The long 18-paragraph sentence (yes, sentence) ended with Congress having the power “to make all laws which shall be necessary and proper for carrying into Execution the foregoing Powers…,” those listed. Congress was never given power to make any law they thought desirable but only within four perimeters and 17 qualifiers. Nor was there power given them to create bureaucracies to legislate for them such as the EPA and BLM or a hundred other such agencies.
As the Congress was not permitted to make any law they liked, the Executive Branch, the president, was also limited in Article II, Sections 2-3 in what he could do. Already noted is his primary responsibility “to preserve, protect and defend the Constitution….” Unfortunately, Barack Obama has become a principle violator of the Constitution. As reported in a previous column, simply stated, the president has two supervisory powers over existing organizations and two shared powers with the Senate; otherwise he pardons, recommends, appoints and entertains. That is it! Notice the absence of power to make any rules and regulations on us. This is the job of Congress alone. The president can only persuade Congress to agree to his proposed changes.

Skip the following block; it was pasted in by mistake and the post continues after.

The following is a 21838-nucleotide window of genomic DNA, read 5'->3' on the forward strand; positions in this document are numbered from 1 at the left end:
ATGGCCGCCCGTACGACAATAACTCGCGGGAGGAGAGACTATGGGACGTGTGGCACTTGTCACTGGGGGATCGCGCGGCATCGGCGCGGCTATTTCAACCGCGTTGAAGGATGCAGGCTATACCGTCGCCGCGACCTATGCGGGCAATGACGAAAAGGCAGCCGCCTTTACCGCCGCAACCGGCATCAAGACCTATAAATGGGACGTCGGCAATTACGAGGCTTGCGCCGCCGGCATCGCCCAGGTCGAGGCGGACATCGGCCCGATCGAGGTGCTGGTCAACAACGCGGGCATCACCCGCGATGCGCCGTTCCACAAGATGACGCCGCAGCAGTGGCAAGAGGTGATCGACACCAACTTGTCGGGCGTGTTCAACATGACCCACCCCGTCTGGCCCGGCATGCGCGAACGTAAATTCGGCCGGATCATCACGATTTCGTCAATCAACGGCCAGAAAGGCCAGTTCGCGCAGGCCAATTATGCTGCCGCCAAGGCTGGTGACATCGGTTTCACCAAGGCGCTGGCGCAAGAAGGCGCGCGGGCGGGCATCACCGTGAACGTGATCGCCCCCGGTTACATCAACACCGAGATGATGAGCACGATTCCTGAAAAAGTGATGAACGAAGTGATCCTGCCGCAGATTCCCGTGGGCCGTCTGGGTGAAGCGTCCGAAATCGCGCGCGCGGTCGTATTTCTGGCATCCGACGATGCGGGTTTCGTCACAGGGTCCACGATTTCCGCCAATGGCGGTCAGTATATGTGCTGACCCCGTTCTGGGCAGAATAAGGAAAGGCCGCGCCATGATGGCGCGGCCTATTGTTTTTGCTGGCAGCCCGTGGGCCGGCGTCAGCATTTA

The Judicial Branch, Supreme Court, was limited to only nine areas of adjudication. Two of which, those affecting public ministers and when a state is a party, they were given complete, called original, jurisdiction. In the other seven, appellate jurisdiction, “both as to Law and Fact, with such Exceptions, and under such Regulations as Congress shall make.” The Supreme Court cannot adjudicate wherever they like, only in two areas and the other seven areas only at the permission of Congress.
And, of course, there are areas forbidden to government intervention mostly listed in the Bill of Rights as for example the Second Amendment. If any of these basic principles sound strange or foreign it is because educators and the media have failed to transfer knowledge of the Constitution to our Millennialls. In any case, it is doubtful that any of the presidential candidates left will use the Constitution in problem solving.
To read more of Dr. Harold Pease’s weekly articles, visit www.LibertyUnderFire.org.